The Star of Hope team, together with theatre director and professor Ana Hegyi, had an idea to adapt the children’s story “The Giving Tree” by Shel Silverstein into a movement performance in which the Ukrainian children would make up the collective character – the Tree, hoping that a theatre performance could bring Ukrainian children to the stage and offer them the joy of movement and improvisation games, the friendship of fellow cast members and the thrill of applause.

The story of the Giving Tree starts with the friendship between a child and a tree on whose branches he climbs. The tree is the sanctuary, the distraction and the welcoming ear. Every time the child approaches, the tree lowers its branches and quivers with joy. As the child grows older, his visits to see his friend become less and less frequent. Then he becomes an adult and says it is more important to make money, that he has no time to play. When the child gets old and accidentally passes by the old friend who has become a stump, he tells him he has no strength for playing games. The tree invites him to sit and have rest. “We were very keen on sending the message of friendship, regardless of language, regardless of place. To show how adults sometimes forget what attachment and support mean and how the friendship between a child and a tree can remind us of it,” explains Dana.

As we grew closer to the mothers, we offer support to in Iași, we suggested they bring their children to rehearsals. Sometimes they would come in, sometimes it was too hot, the children were emotionally charged and unavailable. We would start the rehearsals, everything would be going well, then we’d find out that some of the children in the cast had returned to Ukraine with their mothers.

There were many times when we’d be nervous and think we wouldn’t pull through,” says Dana Ceia of the Star of Hope Foundation Romania.

 “Ana’s courage never faltered,” says Dana. “She believed with all her being we could do it and gave us confidence that we would work things out to make the show happen, no matter the hardships. We also brought Romanian children in the cast, so that we would have some contingencies covered, and to take this idea of togetherness even further.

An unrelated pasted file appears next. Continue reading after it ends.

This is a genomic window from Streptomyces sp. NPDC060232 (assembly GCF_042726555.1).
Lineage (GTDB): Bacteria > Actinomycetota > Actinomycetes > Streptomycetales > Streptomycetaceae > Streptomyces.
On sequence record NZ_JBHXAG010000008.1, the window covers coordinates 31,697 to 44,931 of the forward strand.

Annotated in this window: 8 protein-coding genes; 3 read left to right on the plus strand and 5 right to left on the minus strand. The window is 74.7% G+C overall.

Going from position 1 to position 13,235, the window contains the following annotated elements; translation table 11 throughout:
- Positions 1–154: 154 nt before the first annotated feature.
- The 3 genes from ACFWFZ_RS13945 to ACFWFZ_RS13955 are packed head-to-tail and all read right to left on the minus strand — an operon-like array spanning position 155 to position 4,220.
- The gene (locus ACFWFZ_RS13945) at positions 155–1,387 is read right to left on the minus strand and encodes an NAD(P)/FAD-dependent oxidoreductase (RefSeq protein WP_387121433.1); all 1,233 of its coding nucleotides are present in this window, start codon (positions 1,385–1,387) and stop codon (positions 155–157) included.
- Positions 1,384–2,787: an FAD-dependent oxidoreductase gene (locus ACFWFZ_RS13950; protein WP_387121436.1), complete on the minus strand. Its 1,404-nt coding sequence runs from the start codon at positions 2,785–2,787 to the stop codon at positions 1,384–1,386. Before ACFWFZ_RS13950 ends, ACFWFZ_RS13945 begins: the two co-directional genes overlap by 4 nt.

Because the language barrier makes learning the lines a challenge, the team found a multimedia solution to have the script recorded in advance in both Romanian and Ukrainian and then play it back during the performance, releasing the pressure on the young actors and giving them the freedom to enjoy the movement and immersion in the story on stage.

One of the Ukrainian mothers that Star of Hope supports in Iași also got involved in the scenography and designing the children’s costumes as she is passionate about painting and tailoring.

All the children get the idea of the story. The parents understood it too and cried. People forget about solidarity, they forget that they could be kind, share joy, support each other. This show reminds us all of what such unconditional openness, like we were able to show, can mean, just like the giving tree in the story. And it’s important not to forget it,” says Dana.

By late October the children under Ana Hegyi’s coordination will have the show premier. To the Star of Hope Foundation their moment in the spot light will mean a glimpse of hope and a celebration following the demanding months they spent offering support to the Ukrainians fleeing the war. Beyond the heart-wrenching stories they hear every day, the power and joy of seeing children play is often a healing experience.

The Star of Hope Foundation has been active in Romania for over 30 years and focuses mainly on providing therapy services for children with disabilities and educational services in day centers for vulnerable children.

Since the beginning of the war, Star of Hope Romania has provided humanitarian assistance at the border, and today offers support to families and children in several centers in Suceava, Iași and Dorohoi.

Star of Hope Foundation is one of the organizations that are part of Care for Ukraine Project, funded by CARE through SERA Romania Foundation, CARE France and FONPC.

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